When it comes to the crunch
When a decisive point at which one's future course is determined.
This isn't a particularly old phrase. The first citation I can find of the phrase in that form is from The Times, July 1960:
"Even the holders of Government bonds turn out to be chiefly philanthropic institutions and trade unions when it comes to the crunch."
What is 'the crunch' exactly? Crunch isn't commonly used as a noun, but it seems that the word was taken up by Winston Churchill, who was fond of using it to describe challenges; for example, he was reported in The Daily Telegraph as saying in 1939:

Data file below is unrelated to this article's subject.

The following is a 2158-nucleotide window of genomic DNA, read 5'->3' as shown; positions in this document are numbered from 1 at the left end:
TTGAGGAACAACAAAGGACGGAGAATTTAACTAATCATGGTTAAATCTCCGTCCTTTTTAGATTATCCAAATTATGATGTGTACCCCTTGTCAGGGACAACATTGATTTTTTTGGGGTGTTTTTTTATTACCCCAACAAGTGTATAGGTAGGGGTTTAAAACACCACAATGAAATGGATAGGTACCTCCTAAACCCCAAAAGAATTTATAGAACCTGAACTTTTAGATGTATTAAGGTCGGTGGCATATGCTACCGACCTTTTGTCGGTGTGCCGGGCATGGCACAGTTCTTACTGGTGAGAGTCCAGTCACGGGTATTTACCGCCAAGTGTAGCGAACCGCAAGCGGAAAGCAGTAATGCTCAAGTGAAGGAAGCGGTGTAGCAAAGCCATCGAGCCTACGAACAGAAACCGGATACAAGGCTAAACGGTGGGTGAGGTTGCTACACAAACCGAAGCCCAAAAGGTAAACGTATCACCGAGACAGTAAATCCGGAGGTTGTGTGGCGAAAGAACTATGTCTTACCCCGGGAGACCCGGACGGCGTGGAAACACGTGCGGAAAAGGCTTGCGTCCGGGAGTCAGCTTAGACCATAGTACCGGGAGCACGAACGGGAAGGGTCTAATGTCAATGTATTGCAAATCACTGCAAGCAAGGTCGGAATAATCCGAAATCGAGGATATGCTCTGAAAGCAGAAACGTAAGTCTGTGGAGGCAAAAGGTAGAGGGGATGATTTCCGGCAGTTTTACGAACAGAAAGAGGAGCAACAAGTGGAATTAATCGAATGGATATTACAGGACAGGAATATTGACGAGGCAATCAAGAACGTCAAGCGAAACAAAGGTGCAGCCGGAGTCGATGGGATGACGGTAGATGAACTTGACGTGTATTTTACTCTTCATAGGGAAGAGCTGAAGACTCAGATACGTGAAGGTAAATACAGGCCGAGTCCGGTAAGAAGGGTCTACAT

"Whether Spain will be allowed to find its way back to sanity and health ... depends upon the general adjustment or outcome of the European crunch."
Of course, Churchill was a widely reported and influential author and speaker and his use of language was much imitated. The phrase when it comes to the crunch directly followed from his earlier mode of speech.
In more recent times the comedy team The Mighty Boosh made a joke out of pretending The Crunch was a real place. In the inspired Nanageddon, an episode in their second TV series, they had this dialogue:
Naboo: You've read all the books, but when it comes to the crunch - where are you?
Saboo: How dare you speak to me of The Crunch! You know nothing of The Crunch. You've never even been to The Crunch.
Naboo: I've been there once.
Saboo: Oh, a little day trip around The Crunch. We can all go as tourists.